Where budgets allowed, the instrument of choice used to be either the Bio-tek UW-3 (see image below) or the Ohmic UPM-DT 100AV
. Similar test kit was available from others
(BC Biomed USP-100SP, Fluke UW-5, Netech UPM-2000 et al
... all working on the same principle).This
.pdf gives an idea about the current Ohmic range (as does this
Failing that, if money is tight, and you only have just one or two units to check out, you could (do as we once did and ...) make your own "ultrasound output indicator" out of a glass jar (we found a square one - some sort of tank) and fashion a "deflection vane" dangling on a wire frame. The vane to be under degassed water, of course. Trial and error is then required before marking output levels on the glass, as pointed to by the er, pointer. If I remember rightly, we were looking for Watts per square centimetre.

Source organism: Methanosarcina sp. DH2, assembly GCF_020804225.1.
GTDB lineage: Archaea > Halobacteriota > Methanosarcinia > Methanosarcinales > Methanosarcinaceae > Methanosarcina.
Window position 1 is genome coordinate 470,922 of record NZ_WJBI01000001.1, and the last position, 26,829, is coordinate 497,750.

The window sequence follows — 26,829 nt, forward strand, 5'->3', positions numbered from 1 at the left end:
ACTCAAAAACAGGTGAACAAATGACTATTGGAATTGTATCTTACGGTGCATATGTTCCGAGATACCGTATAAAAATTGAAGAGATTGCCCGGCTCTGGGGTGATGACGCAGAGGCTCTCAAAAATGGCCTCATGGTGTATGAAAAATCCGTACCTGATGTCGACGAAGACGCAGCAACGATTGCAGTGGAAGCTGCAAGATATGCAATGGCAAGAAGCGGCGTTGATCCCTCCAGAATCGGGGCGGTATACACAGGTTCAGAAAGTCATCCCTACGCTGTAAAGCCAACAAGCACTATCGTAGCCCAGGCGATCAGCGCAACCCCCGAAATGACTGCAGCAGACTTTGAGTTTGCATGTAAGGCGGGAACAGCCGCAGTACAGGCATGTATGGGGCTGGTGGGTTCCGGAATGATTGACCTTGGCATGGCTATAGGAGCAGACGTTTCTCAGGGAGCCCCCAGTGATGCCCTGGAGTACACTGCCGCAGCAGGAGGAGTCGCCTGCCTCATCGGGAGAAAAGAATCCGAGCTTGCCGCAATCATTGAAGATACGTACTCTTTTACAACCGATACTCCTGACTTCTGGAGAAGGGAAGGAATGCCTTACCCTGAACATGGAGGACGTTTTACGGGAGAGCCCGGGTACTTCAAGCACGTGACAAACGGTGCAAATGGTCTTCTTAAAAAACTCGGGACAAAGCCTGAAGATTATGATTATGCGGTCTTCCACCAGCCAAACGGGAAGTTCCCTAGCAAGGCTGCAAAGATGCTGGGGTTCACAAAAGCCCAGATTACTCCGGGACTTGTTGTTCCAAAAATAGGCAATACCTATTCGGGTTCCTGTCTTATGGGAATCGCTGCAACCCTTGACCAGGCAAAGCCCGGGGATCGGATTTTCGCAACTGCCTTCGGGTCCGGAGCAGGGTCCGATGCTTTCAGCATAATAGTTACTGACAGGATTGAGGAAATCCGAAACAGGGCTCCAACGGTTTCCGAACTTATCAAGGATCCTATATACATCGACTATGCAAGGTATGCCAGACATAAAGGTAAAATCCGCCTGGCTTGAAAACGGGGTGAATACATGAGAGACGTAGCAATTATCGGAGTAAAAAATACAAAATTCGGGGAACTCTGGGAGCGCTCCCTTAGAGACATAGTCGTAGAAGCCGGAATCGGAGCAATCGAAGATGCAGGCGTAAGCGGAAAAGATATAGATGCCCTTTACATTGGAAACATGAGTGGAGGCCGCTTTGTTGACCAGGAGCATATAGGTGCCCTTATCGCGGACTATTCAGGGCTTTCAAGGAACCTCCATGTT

When it comes to frequency, I should imagine that waving a probe (or wire hook) from a frequency counter in front of the transducer should do the trick. We're usually looking for 1 and (or) 3 MHz. Remember not to run the unit for too long without a load (that is, bung some coupling gel on the transducer surface).
is an "learned article".